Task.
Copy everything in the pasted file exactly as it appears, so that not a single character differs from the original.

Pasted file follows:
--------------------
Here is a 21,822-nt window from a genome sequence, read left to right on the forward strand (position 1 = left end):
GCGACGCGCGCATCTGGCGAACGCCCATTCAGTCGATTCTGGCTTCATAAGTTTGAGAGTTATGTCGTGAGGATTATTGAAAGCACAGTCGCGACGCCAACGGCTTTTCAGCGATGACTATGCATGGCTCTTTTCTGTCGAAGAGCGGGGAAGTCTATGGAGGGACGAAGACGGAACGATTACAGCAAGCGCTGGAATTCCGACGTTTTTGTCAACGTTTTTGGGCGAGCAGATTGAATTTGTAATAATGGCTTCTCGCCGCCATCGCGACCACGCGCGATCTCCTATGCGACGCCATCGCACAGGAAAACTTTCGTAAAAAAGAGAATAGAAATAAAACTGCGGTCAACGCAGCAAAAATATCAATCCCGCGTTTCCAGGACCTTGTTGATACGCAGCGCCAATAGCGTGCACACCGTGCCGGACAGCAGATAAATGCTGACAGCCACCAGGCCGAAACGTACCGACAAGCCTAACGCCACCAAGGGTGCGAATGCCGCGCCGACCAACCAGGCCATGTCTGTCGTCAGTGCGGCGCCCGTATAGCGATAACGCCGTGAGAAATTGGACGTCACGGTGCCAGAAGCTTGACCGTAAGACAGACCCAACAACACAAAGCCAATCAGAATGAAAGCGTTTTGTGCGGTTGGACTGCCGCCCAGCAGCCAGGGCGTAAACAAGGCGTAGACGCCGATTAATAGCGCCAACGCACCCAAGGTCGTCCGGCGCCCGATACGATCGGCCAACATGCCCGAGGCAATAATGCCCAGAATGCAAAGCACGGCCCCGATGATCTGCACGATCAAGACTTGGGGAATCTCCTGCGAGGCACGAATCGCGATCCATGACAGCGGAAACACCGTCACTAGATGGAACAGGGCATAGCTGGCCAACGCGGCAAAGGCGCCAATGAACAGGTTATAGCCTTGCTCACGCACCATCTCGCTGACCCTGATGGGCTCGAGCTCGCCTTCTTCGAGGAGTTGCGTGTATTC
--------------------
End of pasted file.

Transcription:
Here is a 21,822-nt window from a genome sequence, read left to right on the forward strand (position 1 = left end):
GCGACGCGCGCATCTGGCGAACGCCCATTCAGTCGATTCTGGCTTCATAAGTTTGAGAGTTATGTCGTGAGGATTATTGAAAGCACAGTCGCGACGCCAACGGCTTTTCAGCGATGACTATGCATGGCTCTTTTCTGTCGAAGAGCGGGGAAGTCTATGGAGGGACGAAGACGGAACGATTACAGCAAGCGCTGGAATTCCGACGTTTTTGTCAACGTTTTTGGGCGAGCAGATTGAATTTGTAATAATGGCTTCTCGCCGCCATCGCGACCACGCGCGATCTCCTATGCGACGCCATCGCACAGGAAAACTTTCGTAAAAAAGAGAATAGAAATAAAACTGCGGTCAACGCAGCAAAAATATCAATCCCGCGTTTCCAGGACCTTGTTGATACGCAGCGCCAATAGCGTGCACACCGTGCCGGACAGCAGATAAATGCTGACAGCCACCAGGCCGAAACGTACCGACAAGCCTAACGCCACCAAGGGTGCGAATGCCGCGCCGACCAACCAGGCCATGTCTGTCGTCAGTGCGGCGCCCGTATAGCGATAACGCCGTGAGAAATTGGACGTCACGGTGCCAGAAGCTTGACCGTAAGACAGACCCAACAACACAAAGCCAATCAGAATGAAAGCGTTTTGTGCGGTTGGACTGCCGCCCAGCAGCCAGGGCGTAAACAAGGCGTAGACGCCGATTAATAGCGCCAACGCACCCAAGGTCGTCCGGCGCCCGATACGATCGGCCAACATGCCCGAGGCAATAATGCCCAGAATGCAAAGCACGGCCCCGATGATCTGCACGATCAAGACTTGGGGAATCTCCTGCGAGGCACGAATCGCGATCCATGACAGCGGAAACACCGTCACTAGATGGAACAGGGCATAGCTGGCCAACGCGGCAAAGGCGCCAATGAACAGGTTATAGCCTTGCTCACGCACCATCTCGCTGACCCTGATGGGCTCGAGCTCGCCTTCTTCGAGGAGTTGCGTGTATTC